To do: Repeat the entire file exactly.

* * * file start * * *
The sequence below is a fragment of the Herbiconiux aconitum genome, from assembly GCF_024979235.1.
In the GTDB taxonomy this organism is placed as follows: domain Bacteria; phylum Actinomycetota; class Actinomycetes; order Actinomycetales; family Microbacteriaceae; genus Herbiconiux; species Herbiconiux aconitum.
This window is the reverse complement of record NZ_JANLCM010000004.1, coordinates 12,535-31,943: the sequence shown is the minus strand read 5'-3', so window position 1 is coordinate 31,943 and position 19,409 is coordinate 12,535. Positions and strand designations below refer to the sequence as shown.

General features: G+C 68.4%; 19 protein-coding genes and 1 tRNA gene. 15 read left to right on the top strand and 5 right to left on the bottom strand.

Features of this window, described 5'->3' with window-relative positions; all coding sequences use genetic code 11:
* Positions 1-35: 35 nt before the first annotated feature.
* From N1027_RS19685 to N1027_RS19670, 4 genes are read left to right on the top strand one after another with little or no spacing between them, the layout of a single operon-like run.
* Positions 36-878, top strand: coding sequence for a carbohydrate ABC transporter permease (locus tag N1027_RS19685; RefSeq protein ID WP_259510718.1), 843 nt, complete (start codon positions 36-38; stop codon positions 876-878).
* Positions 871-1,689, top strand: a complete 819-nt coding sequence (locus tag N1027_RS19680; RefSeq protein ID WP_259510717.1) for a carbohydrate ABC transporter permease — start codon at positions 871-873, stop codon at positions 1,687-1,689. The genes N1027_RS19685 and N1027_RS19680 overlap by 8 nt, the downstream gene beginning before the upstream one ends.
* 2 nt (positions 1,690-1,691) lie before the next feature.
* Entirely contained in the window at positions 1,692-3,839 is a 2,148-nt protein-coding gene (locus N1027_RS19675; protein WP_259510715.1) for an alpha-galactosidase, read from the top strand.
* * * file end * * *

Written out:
The sequence below is a fragment of the Herbiconiux aconitum genome, from assembly GCF_024979235.1.
In the GTDB taxonomy this organism is placed as follows: domain Bacteria; phylum Actinomycetota; class Actinomycetes; order Actinomycetales; family Microbacteriaceae; genus Herbiconiux; species Herbiconiux aconitum.
This window is the reverse complement of record NZ_JANLCM010000004.1, coordinates 12,535-31,943: the sequence shown is the minus strand read 5'-3', so window position 1 is coordinate 31,943 and position 19,409 is coordinate 12,535. Positions and strand designations below refer to the sequence as shown.

General features: G+C 68.4%; 19 protein-coding genes and 1 tRNA gene. 15 read left to right on the top strand and 5 right to left on the bottom strand.

Features of this window, described 5'->3' with window-relative positions; all coding sequences use genetic code 11:
* Positions 1-35: 35 nt before the first annotated feature.
* From N1027_RS19685 to N1027_RS19670, 4 genes are read left to right on the top strand one after another with little or no spacing between them, the layout of a single operon-like run.
* Positions 36-878, top strand: coding sequence for a carbohydrate ABC transporter permease (locus tag N1027_RS19685; RefSeq protein ID WP_259510718.1), 843 nt, complete (start codon positions 36-38; stop codon positions 876-878).
* Positions 871-1,689, top strand: a complete 819-nt coding sequence (locus tag N1027_RS19680; RefSeq protein ID WP_259510717.1) for a carbohydrate ABC transporter permease — start codon at positions 871-873, stop codon at positions 1,687-1,689. The genes N1027_RS19685 and N1027_RS19680 overlap by 8 nt, the downstream gene beginning before the upstream one ends.
* 2 nt (positions 1,690-1,691) lie before the next feature.
* Entirely contained in the window at positions 1,692-3,839 is a 2,148-nt protein-coding gene (locus N1027_RS19675; protein WP_259510715.1) for an alpha-galactosidase, read from the top strand.